LIST OF REFERENCE NUMBERS/CHARACTERS

    • 1 utility vehicle
    • 2 control module
    • 3 vehicle dynamics control system
    • 5 wheel brakes
    • 6 central control unit
    • 7 yaw rate sensor
    • 8 lateral acceleration sensor
    • A1, A2, A3 axles
    • a_s sensor lateral acceleration
    • aq center of gravity lateral acceleration
    • d distance of the control module 2 from the center of gravity S
    • fg limiting frequency for the Tschebyscheff filter
    • Lges vehicle length
    • S center of gravity
    • S1 control signals
    • S2 yaw rate measuring signal
    • S3 lateral acceleration measuring signal
    • S4 filtered signals
    • St0, St1, St2, St3, St4, St5 method steps
    • X vehicle longitudinal direction
    • Y transverse direction
    • Z vertical direction
    • AB1, AB2, AB3, AB4 module masses
    • F1, F2, F3 wheel loads
    • F1, F2, F3 axle loads on axles A1, A2, A3.
    • L1, L2, L3 mean overhangs of modules AB1, AB2, AB3
    • R1, R2 wheel bases
    • x1, x2, x3 distance of the centers of gravity of modules AB 1, AB2, AB3 to axles
    • φ yaw rate
    • φ′ yaw rate change

DETAILED DESCRIPTION OF THE PREFERRED EMBODIMENTS

A utility vehicle 1 has three axles A1, A2, and A3, wherein A1 is the front axle. The vehicle 1 travels in the longitudinal direction or X direction. The transverse direction or Y direction and vertical direction or Z direction are shown accordingly in FIGS. 1 and 4. Furthermore, the center of gravity S of the utility vehicle 1 and a control module 2 of its vehicle dynamics control system or vehicle stability system are shown. The vehicle dynamics control system 3 acts according to the schematic illustration of FIG. 4 by means of control signals S1 on wheel brakes 5 of the vehicle on the wheels of the axles A1, A2, and A3, as is known per se.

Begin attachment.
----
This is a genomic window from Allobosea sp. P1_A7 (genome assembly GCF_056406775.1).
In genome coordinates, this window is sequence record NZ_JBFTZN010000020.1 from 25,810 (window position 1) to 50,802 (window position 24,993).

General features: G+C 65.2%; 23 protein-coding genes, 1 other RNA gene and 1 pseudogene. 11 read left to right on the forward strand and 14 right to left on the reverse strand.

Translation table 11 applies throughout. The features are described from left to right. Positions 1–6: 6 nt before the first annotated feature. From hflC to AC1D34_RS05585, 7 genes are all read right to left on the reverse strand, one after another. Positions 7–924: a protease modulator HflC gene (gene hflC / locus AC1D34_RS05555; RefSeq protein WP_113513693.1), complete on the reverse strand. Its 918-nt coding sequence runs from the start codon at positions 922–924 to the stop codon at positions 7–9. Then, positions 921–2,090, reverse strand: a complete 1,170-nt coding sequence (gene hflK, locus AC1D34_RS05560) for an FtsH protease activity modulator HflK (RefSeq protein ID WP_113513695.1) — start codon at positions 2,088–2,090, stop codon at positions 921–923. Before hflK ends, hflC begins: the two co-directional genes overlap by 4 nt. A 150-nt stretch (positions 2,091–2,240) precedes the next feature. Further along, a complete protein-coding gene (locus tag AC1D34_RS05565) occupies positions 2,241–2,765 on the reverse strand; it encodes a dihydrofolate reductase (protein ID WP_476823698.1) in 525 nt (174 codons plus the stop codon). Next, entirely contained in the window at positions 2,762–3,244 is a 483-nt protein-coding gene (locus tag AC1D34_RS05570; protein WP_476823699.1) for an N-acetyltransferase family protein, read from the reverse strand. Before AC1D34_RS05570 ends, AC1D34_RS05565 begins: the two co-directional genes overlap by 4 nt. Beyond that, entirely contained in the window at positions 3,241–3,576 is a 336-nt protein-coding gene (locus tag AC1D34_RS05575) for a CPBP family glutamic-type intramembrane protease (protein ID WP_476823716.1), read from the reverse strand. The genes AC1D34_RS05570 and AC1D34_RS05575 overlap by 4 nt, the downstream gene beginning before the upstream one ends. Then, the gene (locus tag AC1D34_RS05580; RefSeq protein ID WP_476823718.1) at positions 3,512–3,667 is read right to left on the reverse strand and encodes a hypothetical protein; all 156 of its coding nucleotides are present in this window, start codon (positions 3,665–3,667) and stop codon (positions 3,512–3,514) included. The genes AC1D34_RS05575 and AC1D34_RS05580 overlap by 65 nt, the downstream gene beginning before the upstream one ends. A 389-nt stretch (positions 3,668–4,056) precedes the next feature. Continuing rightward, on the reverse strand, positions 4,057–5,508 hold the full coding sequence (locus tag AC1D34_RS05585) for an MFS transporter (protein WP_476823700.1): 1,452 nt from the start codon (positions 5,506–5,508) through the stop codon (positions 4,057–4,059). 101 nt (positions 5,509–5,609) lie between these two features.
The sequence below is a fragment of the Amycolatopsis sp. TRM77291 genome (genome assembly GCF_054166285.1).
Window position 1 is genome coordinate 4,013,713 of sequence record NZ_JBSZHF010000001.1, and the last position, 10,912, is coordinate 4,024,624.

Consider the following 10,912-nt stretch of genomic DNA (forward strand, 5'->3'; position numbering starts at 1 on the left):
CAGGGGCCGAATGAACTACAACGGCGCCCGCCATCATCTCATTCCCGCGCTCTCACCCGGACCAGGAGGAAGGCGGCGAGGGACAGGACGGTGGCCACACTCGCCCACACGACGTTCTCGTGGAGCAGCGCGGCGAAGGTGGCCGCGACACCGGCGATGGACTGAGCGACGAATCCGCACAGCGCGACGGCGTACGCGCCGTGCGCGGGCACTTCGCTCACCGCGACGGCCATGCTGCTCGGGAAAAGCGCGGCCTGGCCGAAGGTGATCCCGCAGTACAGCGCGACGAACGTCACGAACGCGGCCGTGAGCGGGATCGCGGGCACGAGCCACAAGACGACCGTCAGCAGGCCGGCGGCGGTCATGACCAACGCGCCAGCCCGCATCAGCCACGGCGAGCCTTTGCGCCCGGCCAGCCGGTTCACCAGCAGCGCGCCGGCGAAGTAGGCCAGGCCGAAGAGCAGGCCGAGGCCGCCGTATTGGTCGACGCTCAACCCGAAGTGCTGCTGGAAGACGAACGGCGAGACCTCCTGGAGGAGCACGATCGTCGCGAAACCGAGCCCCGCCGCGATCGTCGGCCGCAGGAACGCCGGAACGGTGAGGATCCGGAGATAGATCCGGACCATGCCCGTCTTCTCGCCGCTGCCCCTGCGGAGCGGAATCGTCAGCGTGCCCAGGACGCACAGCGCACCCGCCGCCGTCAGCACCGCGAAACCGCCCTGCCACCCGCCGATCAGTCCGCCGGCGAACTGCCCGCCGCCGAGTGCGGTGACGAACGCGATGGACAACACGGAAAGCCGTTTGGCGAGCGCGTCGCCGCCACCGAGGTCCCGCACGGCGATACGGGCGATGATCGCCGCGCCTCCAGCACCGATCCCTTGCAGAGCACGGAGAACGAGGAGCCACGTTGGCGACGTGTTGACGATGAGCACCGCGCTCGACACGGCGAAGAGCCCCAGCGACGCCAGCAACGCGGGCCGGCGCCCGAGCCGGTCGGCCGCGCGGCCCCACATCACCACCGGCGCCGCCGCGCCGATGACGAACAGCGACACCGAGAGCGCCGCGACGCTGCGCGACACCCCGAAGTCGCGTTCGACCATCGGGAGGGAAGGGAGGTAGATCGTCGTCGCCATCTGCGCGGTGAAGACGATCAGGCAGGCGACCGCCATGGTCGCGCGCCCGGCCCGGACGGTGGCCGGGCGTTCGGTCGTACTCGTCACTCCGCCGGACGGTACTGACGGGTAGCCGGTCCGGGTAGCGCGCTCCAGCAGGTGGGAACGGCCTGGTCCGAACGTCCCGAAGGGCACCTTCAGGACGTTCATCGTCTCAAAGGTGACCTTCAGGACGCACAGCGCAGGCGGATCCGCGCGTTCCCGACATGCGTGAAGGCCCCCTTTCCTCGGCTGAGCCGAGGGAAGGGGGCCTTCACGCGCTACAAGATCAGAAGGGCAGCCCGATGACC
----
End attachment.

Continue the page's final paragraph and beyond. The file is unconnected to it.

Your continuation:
The control module 2 has a central control unit 6, a yaw rate sensor 7 for measuring a yaw rate φ, and a lateral acceleration sensor 8 for measuring a sensor lateral acceleration a_s. The yaw rate sensor 7 outputs a yaw rate measuring signal S2 to the central control unit 6; the lateral acceleration sensor 8 accordingly outputs a lateral acceleration measuring signal S3 to the central control unit 6. The central control unit 6 also records other signals, in particular wheel speed signals of wheel speed sensors or ABS sensors (not shown) on the wheels of the axles A1, A2, and A3, as is known per se to a person skilled in the art. In the schematic illustration of FIG. 4, the control module 2 is shown significantly enlarged in this case for the detailed illustration of the sensors 7, 8 and the signals S2, S3.

The control module 2 including the sensors 7, 8 is spaced apart in the X direction by a distance d from the center of gravity S of the vehicle 1. In the center of gravity S, the center of gravity lateral acceleration aq occurs, which can in general be different from the sensor lateral acceleration a_s. The yaw rate φ, in contrast, is independent of the longitudinal position in the X direction.

The measured sensor lateral acceleration a_s is compensated or corrected in order to ascertain the center of gravity lateral acceleration aq therefrom. This is performed based on the sensor lateral acceleration a_s, the yaw rate φ, and the distance d according to the formula:


aq=φ′d+as,

where φ′ is the yaw rate change, i.e., the time derivative dφ/dt of the yaw rate φ.

The distance d therefore represents the lever arm, with which the yaw rate change φ′ provides a contribution to the sensor lateral acceleration signal a_s.

According to an embodiment of the present invention, the distance d and the yaw rate change φ′ are therefore to be determined. The installation position of the lateral acceleration sensor 8 or of the entire control module 2 is known, wherein the sensors 7 and/or 8 can also be installed outside the control module 2. The center of gravity S or its longitudinal position is therefore to be determined. This can preferably be accomplished by:

    • 1) determining the vehicle center of gravity S from module weights,
    • 2) determining the vehicle center of gravity S from wheel loads on the axles A1, A2, A3 or the wheels of the axles A1, A2, A3,
    • 3) determining the vehicle center of gravity S with the aid of external systems.

Furthermore, according to an embodiment of the invention, the yaw rate change φ′ is determined, in that the yaw rate measuring signal S2 is first subjected to low-pass filtering, and subsequently the time derivative is formed, as described hereafter.